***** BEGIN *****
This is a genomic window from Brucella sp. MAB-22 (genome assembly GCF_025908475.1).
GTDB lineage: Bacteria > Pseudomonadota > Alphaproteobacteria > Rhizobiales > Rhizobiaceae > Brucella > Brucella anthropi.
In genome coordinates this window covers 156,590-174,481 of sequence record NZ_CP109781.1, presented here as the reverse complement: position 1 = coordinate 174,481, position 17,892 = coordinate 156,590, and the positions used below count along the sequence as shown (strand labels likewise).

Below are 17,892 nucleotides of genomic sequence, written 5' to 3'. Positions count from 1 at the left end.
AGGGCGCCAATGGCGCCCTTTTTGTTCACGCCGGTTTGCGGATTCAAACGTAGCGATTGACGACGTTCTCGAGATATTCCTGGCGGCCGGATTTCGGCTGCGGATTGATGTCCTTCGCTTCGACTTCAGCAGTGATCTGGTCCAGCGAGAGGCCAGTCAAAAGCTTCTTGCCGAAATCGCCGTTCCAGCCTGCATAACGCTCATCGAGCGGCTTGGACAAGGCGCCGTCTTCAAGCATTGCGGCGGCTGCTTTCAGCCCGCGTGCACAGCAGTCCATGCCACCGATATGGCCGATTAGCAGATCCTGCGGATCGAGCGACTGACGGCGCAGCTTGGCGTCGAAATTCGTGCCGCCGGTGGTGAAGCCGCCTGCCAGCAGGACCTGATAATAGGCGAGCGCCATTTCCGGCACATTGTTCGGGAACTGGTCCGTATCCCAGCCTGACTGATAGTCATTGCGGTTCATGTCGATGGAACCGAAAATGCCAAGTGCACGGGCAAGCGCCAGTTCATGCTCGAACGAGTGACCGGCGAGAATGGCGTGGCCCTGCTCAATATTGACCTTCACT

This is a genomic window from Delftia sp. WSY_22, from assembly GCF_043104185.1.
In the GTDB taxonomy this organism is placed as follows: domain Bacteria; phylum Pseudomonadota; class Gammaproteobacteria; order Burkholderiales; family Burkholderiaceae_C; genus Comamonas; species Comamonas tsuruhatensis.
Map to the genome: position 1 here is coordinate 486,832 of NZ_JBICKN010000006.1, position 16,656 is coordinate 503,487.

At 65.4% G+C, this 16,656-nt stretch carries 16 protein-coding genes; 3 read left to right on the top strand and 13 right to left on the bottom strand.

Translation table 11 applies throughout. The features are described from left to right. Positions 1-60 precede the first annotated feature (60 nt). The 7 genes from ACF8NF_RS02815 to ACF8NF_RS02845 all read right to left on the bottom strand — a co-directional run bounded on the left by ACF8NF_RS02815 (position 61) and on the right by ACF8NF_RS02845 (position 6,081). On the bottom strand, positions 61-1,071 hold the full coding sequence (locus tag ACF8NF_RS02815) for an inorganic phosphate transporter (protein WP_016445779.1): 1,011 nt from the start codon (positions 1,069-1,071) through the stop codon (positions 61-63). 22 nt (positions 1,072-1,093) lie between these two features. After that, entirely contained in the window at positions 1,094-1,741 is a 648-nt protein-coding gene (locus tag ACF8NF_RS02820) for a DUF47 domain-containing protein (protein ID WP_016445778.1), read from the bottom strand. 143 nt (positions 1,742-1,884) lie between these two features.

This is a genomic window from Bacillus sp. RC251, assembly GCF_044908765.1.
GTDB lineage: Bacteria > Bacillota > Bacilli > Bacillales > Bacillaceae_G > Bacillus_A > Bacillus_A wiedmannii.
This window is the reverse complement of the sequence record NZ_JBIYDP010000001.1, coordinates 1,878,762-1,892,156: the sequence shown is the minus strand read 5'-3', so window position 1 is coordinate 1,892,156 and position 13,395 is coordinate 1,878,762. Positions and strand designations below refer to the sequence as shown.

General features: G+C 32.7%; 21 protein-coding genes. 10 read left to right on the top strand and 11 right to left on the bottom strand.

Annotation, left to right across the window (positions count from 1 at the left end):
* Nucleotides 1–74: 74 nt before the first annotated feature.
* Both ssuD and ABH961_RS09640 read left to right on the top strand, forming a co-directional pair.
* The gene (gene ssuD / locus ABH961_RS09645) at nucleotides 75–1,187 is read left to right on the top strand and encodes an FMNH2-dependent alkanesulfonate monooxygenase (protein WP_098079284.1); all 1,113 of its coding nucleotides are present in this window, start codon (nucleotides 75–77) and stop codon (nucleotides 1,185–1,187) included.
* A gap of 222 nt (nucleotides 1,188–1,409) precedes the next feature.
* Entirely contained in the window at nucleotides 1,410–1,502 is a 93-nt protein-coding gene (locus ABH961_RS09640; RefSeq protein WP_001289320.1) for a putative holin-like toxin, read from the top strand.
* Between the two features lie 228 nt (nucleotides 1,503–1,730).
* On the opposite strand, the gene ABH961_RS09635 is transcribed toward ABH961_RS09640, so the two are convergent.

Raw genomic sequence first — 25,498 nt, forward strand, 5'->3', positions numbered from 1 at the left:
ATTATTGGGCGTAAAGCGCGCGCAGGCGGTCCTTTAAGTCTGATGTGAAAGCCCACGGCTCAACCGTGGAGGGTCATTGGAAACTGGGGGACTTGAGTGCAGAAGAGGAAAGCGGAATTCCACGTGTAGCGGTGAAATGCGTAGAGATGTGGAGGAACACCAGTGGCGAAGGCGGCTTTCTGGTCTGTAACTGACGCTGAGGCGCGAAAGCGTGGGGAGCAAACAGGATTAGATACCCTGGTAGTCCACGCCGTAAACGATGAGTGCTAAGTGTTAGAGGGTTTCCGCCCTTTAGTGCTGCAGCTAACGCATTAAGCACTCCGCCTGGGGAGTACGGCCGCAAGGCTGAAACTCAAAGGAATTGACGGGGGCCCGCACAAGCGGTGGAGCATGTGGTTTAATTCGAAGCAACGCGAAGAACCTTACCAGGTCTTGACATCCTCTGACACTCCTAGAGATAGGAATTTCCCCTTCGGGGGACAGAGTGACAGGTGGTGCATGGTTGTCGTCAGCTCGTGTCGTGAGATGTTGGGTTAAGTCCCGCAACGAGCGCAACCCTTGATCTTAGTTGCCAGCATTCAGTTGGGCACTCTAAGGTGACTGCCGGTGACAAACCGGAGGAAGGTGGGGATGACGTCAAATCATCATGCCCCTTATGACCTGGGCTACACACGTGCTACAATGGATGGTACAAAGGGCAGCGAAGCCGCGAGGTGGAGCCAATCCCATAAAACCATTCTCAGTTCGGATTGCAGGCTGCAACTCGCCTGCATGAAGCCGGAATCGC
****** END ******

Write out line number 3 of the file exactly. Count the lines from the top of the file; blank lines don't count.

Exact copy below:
In genome coordinates this window covers 156,590-174,481 of sequence record NZ_CP109781.1, presented here as the reverse complement: position 1 = coordinate 174,481, position 17,892 = coordinate 156,590, and the positions used below count along the sequence as shown (strand labels likewise).